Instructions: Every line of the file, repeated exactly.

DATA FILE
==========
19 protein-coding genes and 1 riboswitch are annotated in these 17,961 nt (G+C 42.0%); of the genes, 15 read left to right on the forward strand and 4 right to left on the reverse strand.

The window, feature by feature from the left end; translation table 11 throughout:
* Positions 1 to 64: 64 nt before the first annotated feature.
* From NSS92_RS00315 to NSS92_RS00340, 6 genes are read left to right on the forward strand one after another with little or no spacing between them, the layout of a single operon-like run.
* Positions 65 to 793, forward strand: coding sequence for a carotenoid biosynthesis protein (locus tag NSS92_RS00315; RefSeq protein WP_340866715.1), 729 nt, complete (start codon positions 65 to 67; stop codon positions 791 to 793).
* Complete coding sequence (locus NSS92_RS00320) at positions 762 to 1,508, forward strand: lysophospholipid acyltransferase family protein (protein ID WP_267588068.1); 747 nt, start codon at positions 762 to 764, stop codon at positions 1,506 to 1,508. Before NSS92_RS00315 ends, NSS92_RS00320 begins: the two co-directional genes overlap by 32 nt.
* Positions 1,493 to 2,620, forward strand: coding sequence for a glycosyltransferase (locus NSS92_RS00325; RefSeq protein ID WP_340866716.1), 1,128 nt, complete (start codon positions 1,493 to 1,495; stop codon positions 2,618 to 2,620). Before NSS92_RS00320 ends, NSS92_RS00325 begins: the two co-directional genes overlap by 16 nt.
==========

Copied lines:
19 protein-coding genes and 1 riboswitch are annotated in these 17,961 nt (G+C 42.0%); of the genes, 15 read left to right on the forward strand and 4 right to left on the reverse strand.

The window, feature by feature from the left end; translation table 11 throughout:
* Positions 1 to 64: 64 nt before the first annotated feature.
* From NSS92_RS00315 to NSS92_RS00340, 6 genes are read left to right on the forward strand one after another with little or no spacing between them, the layout of a single operon-like run.
* Positions 65 to 793, forward strand: coding sequence for a carotenoid biosynthesis protein (locus tag NSS92_RS00315; RefSeq protein WP_340866715.1), 729 nt, complete (start codon positions 65 to 67; stop codon positions 791 to 793).
* Complete coding sequence (locus NSS92_RS00320) at positions 762 to 1,508, forward strand: lysophospholipid acyltransferase family protein (protein ID WP_267588068.1); 747 nt, start codon at positions 762 to 764, stop codon at positions 1,506 to 1,508. Before NSS92_RS00315 ends, NSS92_RS00320 begins: the two co-directional genes overlap by 32 nt.
* Positions 1,493 to 2,620, forward strand: coding sequence for a glycosyltransferase (locus NSS92_RS00325; RefSeq protein ID WP_340866716.1), 1,128 nt, complete (start codon positions 1,493 to 1,495; stop codon positions 2,618 to 2,620). Before NSS92_RS00320 ends, NSS92_RS00325 begins: the two co-directional genes overlap by 16 nt.